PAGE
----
How Do Catalytic Converters Work?
The first cars that first started using catalytic converters are now 30 years old, making them easy candidates for "antique" or "collector car" status. Since some of us are now — or will be shortly — collecting these vehicles it's high time we explain how the converters work.
Back in the pre-emissions regulation days cars put out a lot of pollutants. To solve this problem a number of states and municipalities started mandating emissions levels, the first of which appeared in 1968 in California. By the early '70s the federal government stepped in and started a long phase-in of ever-more-restrictive emissions standards that gradually resulted in today's clean cars (99% cleaner, that is.) The first standards (for 1975 model year cars) were strict enough that conventional technology being used in internal combustion engines was too dirty. Since it was too costly to chuck engine manufacturing designs and components and start over, engineers required most manufacturers to treat the exhaust before it left the car through the use of catalytic converters. They worked so well that they are still used in virtually all vehicles today.
To explain how converters work we must explain the proper stoichiometric point of the fuel. That is, the closer the ratio of fuel vapor to oxygen is kept to "perfect," the more clean the exhaust is. Since the "perfect" ratio is 14.7:1, a car's fuel/ignition system would have to work very hard to maintain that ratio over the entire range of operation. For carbureted cars this was impossible and today's cars are so sophisticated that it would take pages of text to explain the differences. Suffice to say that it takes massive computer power to maintain the proper ratio.
Anyway, if a car's fuel burning was too lean or too rich the emissions left over from combustion would leave through the exhaust. These emissions — nitrogen, carbon dioxide and water vapor — chemically combine and become carbon monoxide, hydrocarbons and volatile organic compounds. Sunlight reacts with some of these to form ozone and nitrogen oxides, just to make matters worse.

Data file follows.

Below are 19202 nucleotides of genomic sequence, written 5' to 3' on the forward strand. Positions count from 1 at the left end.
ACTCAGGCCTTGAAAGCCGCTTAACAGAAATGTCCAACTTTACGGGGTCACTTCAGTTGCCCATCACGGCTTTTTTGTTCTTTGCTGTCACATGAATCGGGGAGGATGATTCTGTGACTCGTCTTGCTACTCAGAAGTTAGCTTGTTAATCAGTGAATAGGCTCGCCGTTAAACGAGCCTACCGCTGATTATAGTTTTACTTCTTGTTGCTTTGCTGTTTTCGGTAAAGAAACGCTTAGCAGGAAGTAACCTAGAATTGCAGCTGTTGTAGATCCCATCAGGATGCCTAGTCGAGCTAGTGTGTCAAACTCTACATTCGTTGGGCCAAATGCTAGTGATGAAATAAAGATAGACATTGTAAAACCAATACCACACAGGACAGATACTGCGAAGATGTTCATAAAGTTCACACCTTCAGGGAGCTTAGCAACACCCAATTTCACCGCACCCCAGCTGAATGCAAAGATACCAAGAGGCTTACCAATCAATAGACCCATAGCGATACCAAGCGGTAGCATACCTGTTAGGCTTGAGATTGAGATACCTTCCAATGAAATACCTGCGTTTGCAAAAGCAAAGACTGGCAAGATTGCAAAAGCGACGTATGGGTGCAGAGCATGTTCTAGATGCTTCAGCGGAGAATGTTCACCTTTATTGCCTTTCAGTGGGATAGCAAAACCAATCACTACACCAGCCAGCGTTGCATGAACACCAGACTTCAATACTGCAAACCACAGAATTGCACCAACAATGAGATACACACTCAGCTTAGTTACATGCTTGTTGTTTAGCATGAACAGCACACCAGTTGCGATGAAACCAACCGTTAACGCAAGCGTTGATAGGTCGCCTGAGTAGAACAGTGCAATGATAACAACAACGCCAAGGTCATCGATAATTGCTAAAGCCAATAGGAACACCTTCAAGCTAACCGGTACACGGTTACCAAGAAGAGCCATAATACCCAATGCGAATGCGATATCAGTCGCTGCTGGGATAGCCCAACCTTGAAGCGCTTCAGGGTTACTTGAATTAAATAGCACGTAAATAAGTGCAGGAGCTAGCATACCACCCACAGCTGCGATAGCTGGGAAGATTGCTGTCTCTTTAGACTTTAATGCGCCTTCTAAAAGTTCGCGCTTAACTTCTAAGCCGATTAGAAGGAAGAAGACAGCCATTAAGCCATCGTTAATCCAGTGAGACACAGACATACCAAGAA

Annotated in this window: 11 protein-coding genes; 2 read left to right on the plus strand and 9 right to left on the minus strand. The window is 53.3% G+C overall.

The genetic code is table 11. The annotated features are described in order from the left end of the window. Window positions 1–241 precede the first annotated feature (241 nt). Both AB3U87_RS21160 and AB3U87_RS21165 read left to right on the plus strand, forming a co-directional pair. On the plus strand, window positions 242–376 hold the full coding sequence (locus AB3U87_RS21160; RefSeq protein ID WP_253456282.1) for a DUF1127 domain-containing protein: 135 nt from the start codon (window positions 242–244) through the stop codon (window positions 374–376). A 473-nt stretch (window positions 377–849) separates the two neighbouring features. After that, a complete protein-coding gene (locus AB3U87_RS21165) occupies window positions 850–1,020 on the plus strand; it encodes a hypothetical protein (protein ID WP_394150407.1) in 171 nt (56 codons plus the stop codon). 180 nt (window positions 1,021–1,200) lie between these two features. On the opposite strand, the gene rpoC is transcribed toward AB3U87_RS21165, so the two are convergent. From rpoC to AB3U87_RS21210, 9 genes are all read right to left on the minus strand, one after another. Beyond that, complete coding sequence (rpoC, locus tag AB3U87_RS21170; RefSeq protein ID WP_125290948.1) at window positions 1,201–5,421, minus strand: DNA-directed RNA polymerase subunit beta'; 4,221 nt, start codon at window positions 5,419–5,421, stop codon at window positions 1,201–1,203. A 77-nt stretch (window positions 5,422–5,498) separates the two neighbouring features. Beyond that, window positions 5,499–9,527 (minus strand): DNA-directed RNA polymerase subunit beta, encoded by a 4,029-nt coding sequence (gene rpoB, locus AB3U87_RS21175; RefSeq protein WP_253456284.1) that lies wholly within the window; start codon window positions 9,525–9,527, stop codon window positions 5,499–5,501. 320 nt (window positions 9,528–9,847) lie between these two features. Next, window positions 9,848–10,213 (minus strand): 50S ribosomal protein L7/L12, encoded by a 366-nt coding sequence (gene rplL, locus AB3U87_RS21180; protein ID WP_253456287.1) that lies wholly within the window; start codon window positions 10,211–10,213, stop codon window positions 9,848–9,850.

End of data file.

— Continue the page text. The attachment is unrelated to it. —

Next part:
Back to the catalytic converter. These muffler-type devices were installed in cars to chemically change the leftover emissions into less-destructive compounds. They do so by means of a reduction catalyst. That is, a very large surface area on the inside of the catalytic converter is coated with a catalyst, usually platinum or rhodium. The surface area is made as large as possible through the use of layered, wound, honeycombed or other metallic structures to "treat" the largest volume of exhaust gas in the shortest time.
When the exhaust gas contacts the catalyst, the catalyst rips a nitrogen atom out of the pollution molecule and holds on to it, freeing the oxygen. The nitrogen atoms bond with other nitrogen atoms that are also stuck to the catalyst, forming N2. Both are then let out of the exhaust and into the air.
This reaction only works at high temperatures, so catalytic converters tend to run very, very hot. Therefore, they require a heat shield to protect the bottom of the car and any flammable materials underneath on the road surface.
Where Is My Catalytic Converter?
The converter is most efficient when it is placed as close to the exiting exhaust from the cylinders to utilize maximum heat. Therefore, great efforts were (and are) made to locate the device as far forward in the exhaust piping as possible, usually within a foot or two of the manifold(s). A heat shield is usually placed above and below the converter to protect the materials inside the car and to prevent fires from parking over leaves, etc.
Things Could Go Wrong
Early catalytic converters consisted of an outer shell (looking much like a muffler) either filled with catalyst "pellets" or layered sheets of metal coated with platinum. Within a relatively short time moisture and other compounds in the exhaust created corrosive acids that eroded away the materials inside the converter. This resulted in rust, which in turn collapsed inside and partially clogged the exhaust path along with failing to clean the exhaust of pollutants.
The resultant back-pressure in the exhaust caused engine performance problems, sometimes total failure. Many people chose to remove the converters from the exhaust system entirely.
The other problem was the gasoline itself. For decades the oil industry used tetraethyl lead as the chief anti-knock compound in gasoline. The lead was the one material that could ruin the catalyst in a converter very quickly, typically within one tank of gas. Unleaded gas was introduced in the early 1970s but it was some years before the general population settled on its use. Meanwhile, catalytic converters were rendered useless by leaded gas.
The other problem associated with earlier catalytic converters was the heat shield. These shields would rust and fall loose from their mountings, creating noise. Owners would rip them off and not replace them, often causing leaf or brush fires.